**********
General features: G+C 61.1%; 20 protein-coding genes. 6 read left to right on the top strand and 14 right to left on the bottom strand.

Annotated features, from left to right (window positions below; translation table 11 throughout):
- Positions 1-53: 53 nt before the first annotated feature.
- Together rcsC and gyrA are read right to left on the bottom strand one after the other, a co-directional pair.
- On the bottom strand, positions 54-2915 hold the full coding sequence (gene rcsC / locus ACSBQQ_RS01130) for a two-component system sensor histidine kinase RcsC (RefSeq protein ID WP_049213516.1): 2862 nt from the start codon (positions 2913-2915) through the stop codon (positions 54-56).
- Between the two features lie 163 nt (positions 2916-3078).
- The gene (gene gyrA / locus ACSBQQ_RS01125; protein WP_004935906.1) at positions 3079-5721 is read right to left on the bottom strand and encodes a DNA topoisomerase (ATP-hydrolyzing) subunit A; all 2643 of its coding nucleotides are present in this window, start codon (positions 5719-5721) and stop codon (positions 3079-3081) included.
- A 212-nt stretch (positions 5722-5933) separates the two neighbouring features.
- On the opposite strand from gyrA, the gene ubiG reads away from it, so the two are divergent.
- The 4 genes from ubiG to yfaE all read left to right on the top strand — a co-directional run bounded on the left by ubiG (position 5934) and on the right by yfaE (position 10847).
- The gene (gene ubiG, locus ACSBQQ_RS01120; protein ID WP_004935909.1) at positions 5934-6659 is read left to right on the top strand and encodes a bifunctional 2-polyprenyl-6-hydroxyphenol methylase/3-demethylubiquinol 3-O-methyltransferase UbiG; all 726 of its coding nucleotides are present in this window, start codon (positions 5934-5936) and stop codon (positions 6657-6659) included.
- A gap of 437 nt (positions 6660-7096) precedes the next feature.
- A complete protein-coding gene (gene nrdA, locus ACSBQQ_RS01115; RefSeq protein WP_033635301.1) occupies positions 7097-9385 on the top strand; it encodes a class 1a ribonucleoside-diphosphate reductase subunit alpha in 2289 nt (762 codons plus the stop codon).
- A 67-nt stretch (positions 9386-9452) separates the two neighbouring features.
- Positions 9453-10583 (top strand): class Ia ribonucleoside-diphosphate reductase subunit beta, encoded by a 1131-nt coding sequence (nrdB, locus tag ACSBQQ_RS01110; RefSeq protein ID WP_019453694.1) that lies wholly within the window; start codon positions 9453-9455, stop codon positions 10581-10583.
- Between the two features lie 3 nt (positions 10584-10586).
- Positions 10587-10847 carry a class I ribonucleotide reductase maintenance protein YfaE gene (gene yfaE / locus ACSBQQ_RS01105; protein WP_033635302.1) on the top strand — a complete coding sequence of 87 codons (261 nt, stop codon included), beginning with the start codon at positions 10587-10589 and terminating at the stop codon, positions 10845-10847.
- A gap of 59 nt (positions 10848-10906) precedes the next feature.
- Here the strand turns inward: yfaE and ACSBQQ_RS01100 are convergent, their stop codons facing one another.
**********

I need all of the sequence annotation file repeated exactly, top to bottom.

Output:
General features: G+C 61.1%; 20 protein-coding genes. 6 read left to right on the top strand and 14 right to left on the bottom strand.

Annotated features, from left to right (window positions below; translation table 11 throughout):
- Positions 1-53: 53 nt before the first annotated feature.
- Together rcsC and gyrA are read right to left on the bottom strand one after the other, a co-directional pair.
- On the bottom strand, positions 54-2915 hold the full coding sequence (gene rcsC / locus ACSBQQ_RS01130) for a two-component system sensor histidine kinase RcsC (RefSeq protein ID WP_049213516.1): 2862 nt from the start codon (positions 2913-2915) through the stop codon (positions 54-56).
- Between the two features lie 163 nt (positions 2916-3078).
- The gene (gene gyrA / locus ACSBQQ_RS01125; protein WP_004935906.1) at positions 3079-5721 is read right to left on the bottom strand and encodes a DNA topoisomerase (ATP-hydrolyzing) subunit A; all 2643 of its coding nucleotides are present in this window, start codon (positions 5719-5721) and stop codon (positions 3079-3081) included.
- A 212-nt stretch (positions 5722-5933) separates the two neighbouring features.
- On the opposite strand from gyrA, the gene ubiG reads away from it, so the two are divergent.
- The 4 genes from ubiG to yfaE all read left to right on the top strand — a co-directional run bounded on the left by ubiG (position 5934) and on the right by yfaE (position 10847).
- The gene (gene ubiG, locus ACSBQQ_RS01120; protein ID WP_004935909.1) at positions 5934-6659 is read left to right on the top strand and encodes a bifunctional 2-polyprenyl-6-hydroxyphenol methylase/3-demethylubiquinol 3-O-methyltransferase UbiG; all 726 of its coding nucleotides are present in this window, start codon (positions 5934-5936) and stop codon (positions 6657-6659) included.
- A gap of 437 nt (positions 6660-7096) precedes the next feature.
- A complete protein-coding gene (gene nrdA, locus ACSBQQ_RS01115; RefSeq protein WP_033635301.1) occupies positions 7097-9385 on the top strand; it encodes a class 1a ribonucleoside-diphosphate reductase subunit alpha in 2289 nt (762 codons plus the stop codon).
- A 67-nt stretch (positions 9386-9452) separates the two neighbouring features.
- Positions 9453-10583 (top strand): class Ia ribonucleoside-diphosphate reductase subunit beta, encoded by a 1131-nt coding sequence (nrdB, locus tag ACSBQQ_RS01110; RefSeq protein ID WP_019453694.1) that lies wholly within the window; start codon positions 9453-9455, stop codon positions 10581-10583.
- Between the two features lie 3 nt (positions 10584-10586).
- Positions 10587-10847 carry a class I ribonucleotide reductase maintenance protein YfaE gene (gene yfaE / locus ACSBQQ_RS01105; protein WP_033635302.1) on the top strand — a complete coding sequence of 87 codons (261 nt, stop codon included), beginning with the start codon at positions 10587-10589 and terminating at the stop codon, positions 10845-10847.
- A gap of 59 nt (positions 10848-10906) precedes the next feature.
- Here the strand turns inward: yfaE and ACSBQQ_RS01100 are convergent, their stop codons facing one another.